Native North Americans have long adorned themselves and their homes with fragrant sweetgrass (Hierochloe odorata), a native plant used in traditional medicine, to repel biting insects, and mosquitoes in particular. Now, researchers report that they have identified the compounds in sweetgrass that keep these bugs at bay.
The team will describe their approach in one of more than 9,000 presentations at the 250th National Meeting & Exposition of the American Chemical Society (ACS).
Mosquitoes and other insects remain a pesky part of everyday life in many parts of the world, and their bites are linked to a range of serious diseases, such as malaria. To add to the arsenal of insect repellents, Charles Cantrell, Ph.D., investigates the components of plants used in traditional therapies. "We found that in our search for new insect repellents, folk remedies have provided good leads."
Sweetgrass is a meadow grass that is a native to northern climates, Cantrell says. "It gives off a sweet aroma that repels mosquitoes."
He therefore suspected that the active insect-repelling chemicals must waft off sweetgrass at ambient temperatures and, like essential oils from lavender and other plants, could be extracted using a process known as steam distillation. This method involves passing hot steam through plant material, then lowering the temperature. The condensed liquid then separates into oil and water, with the oil fraction containing the volatile chemicals of interest. So, Cantrell's team at the U.S. Department of Agriculture, in collaboration with researchers at the University of Guelph and the University of Mississippi, performed steam distillation on sweetgrass samples and evaluated its oil for the ability to deter mosquitoes from biting.
To test the mosquitoes' aversion to the oil, the researchers filled small vials with a red-colored feeding solution that mimicked human blood and covered the vials with a thin membrane. Then, they coated the membranes with different substances: the sweetgrass oil, alternative sweetgrass extracts obtained without steam distillation, the gold-standard insect repellent N,N-diethyl-m-toluamide (DEET) or the ethanol solvent control. Then, the bugs got the chance to either bite the membranes to get to the blood or pass them by. The researchers observed what the insects did, counting how many mosquitoes went for a bite of each type of "blood" vat.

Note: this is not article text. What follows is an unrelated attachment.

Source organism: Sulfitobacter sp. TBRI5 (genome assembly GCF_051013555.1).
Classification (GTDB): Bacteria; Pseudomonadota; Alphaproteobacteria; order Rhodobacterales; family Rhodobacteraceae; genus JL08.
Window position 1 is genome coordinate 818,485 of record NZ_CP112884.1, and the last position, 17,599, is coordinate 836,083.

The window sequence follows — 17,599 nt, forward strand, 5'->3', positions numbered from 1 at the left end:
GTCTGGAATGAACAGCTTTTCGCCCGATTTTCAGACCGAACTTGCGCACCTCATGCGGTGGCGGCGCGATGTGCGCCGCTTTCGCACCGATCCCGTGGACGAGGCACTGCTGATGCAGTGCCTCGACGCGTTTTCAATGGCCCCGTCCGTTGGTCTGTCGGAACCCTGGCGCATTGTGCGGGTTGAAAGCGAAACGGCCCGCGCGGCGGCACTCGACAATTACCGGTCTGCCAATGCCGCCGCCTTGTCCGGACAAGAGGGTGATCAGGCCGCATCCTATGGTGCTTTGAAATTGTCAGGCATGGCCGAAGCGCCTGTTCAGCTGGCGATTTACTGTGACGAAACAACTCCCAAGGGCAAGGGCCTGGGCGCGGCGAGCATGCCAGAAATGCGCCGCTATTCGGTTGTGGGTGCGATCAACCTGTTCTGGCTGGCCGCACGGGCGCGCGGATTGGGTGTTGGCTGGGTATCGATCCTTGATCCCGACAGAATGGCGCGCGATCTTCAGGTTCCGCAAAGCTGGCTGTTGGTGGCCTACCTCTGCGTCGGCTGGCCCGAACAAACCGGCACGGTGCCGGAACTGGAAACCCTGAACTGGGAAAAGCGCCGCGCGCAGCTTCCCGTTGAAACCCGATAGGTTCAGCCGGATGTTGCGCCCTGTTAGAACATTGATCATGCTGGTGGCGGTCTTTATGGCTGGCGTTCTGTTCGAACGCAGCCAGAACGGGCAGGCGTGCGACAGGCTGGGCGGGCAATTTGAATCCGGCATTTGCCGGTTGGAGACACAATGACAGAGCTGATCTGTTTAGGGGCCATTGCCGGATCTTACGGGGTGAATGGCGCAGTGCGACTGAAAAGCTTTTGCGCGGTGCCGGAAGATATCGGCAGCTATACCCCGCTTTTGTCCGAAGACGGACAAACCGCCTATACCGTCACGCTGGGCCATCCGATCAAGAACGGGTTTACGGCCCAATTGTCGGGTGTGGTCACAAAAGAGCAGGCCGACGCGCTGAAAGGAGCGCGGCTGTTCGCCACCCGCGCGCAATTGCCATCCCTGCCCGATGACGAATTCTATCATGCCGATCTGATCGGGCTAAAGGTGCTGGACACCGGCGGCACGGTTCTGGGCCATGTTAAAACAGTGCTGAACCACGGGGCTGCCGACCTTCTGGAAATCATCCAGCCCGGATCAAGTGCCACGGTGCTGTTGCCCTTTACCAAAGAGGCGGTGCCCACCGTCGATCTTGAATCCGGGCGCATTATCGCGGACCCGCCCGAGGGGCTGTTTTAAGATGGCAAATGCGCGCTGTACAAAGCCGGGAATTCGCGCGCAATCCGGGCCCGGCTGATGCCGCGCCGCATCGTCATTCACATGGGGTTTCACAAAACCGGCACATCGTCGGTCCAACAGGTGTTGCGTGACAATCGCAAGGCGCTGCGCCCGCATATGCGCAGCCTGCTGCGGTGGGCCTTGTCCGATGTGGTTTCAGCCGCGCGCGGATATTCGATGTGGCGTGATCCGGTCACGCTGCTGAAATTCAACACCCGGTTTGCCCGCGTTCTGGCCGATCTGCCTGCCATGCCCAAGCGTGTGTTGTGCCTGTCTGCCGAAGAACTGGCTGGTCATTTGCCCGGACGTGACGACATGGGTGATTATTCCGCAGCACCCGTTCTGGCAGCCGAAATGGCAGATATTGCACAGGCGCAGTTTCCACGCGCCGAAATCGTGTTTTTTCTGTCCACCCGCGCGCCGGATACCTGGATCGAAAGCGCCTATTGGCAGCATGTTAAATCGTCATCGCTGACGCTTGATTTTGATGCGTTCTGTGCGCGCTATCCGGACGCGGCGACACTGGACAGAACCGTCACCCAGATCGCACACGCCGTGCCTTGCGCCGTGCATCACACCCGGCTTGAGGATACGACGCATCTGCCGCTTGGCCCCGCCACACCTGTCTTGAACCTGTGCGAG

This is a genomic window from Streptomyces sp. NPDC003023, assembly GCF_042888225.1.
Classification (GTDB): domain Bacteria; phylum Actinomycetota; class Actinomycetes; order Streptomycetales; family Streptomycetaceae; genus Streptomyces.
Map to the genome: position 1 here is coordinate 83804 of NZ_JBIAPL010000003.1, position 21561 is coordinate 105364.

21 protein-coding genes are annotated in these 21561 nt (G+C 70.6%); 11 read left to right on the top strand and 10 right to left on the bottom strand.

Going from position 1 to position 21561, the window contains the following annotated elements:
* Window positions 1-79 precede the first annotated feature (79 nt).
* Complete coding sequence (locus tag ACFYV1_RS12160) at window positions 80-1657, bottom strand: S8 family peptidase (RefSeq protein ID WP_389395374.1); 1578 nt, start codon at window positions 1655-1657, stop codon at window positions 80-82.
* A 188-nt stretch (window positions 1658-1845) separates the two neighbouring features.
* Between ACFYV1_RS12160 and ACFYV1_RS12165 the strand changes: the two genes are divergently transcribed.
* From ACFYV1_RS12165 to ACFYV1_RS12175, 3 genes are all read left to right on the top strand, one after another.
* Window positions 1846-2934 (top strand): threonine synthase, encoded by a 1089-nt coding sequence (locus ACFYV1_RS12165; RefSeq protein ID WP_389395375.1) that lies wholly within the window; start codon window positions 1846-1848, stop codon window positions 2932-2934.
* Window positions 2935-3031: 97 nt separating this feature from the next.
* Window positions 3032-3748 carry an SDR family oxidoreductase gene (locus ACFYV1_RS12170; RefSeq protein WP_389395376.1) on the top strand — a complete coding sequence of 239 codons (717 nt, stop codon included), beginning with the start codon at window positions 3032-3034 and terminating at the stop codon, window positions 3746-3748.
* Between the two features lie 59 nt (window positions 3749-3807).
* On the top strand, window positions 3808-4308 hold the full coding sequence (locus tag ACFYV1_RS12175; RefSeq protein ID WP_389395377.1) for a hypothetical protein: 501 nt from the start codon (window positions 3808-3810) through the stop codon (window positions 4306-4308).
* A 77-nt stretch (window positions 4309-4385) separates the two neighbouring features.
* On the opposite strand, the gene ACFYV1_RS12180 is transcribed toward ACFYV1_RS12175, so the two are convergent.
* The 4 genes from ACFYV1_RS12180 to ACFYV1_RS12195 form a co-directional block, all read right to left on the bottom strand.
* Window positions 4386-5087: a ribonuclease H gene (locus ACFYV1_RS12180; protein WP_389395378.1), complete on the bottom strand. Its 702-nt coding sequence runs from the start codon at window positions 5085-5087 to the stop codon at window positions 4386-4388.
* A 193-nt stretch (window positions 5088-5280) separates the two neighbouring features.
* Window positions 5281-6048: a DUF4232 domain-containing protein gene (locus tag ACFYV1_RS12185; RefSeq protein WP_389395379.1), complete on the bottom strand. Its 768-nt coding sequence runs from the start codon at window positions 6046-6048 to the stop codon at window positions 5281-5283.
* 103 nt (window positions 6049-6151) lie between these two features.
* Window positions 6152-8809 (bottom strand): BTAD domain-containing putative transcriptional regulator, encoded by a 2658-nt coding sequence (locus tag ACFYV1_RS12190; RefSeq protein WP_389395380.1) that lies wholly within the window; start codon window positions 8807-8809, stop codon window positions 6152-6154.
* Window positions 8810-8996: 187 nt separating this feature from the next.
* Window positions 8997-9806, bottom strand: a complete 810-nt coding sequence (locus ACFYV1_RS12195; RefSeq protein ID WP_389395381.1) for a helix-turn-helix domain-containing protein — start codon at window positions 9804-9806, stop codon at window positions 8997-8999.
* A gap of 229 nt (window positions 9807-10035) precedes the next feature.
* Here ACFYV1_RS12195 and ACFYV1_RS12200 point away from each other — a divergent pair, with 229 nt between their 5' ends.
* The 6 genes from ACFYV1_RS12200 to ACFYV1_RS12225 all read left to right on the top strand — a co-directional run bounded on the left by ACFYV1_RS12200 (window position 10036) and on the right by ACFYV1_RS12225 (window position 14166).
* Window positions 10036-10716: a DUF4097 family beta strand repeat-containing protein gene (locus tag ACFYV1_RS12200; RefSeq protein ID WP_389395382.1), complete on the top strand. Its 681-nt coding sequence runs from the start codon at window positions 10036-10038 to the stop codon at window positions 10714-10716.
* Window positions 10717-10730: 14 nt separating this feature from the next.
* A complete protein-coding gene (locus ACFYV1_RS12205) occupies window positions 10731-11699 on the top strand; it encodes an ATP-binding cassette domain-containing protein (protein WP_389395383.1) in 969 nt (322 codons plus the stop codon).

"Then you take the mosquitoes and squish them on some paper," says Cantrell. "If they have the blood mimic in them, you see it right there on the paper." Of the sweetgrass extracts, the steam-distilled oil got the fewest mosquito bites, matching the repellent potency of DEET.
The next step was to figure out the exact chemicals that give the sweetgrass oil its anti-mosquito power. The researchers purified the oil into 12 fractions and again checked their ability to ward off the bugs. They found three fractions that repelled mosquitoes as well as the oil. Using nuclear magnetic resonance (NMR) spectroscopy and mass spectrometry, the researchers identified two chemicals in these active fractions that seemed to be responsible for putting off mosquitoes: phytol and coumarin.
Coumarin is an ingredient in some commercial anti-mosquito products, he adds, while phytol is reported to have repelling activity in the scientific literature. So although Cantrell didn't find brand-new insect deterrents in this experiment, he is happy to have demonstrated that "we were able to find constituents that are known to act as insect repellents in a folk remedy, and now we understand that there's a real scientific basis to this folklore."
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Isolation and Identification of Potential Biopesticidal Compounds from the North American Insect Repelling Folk Remedy Plant, Sweetgrass, Hierochloe odorata (L.) P. Beauv. the 250th National Meeting & Exposition of the American Chemical Society (ACS).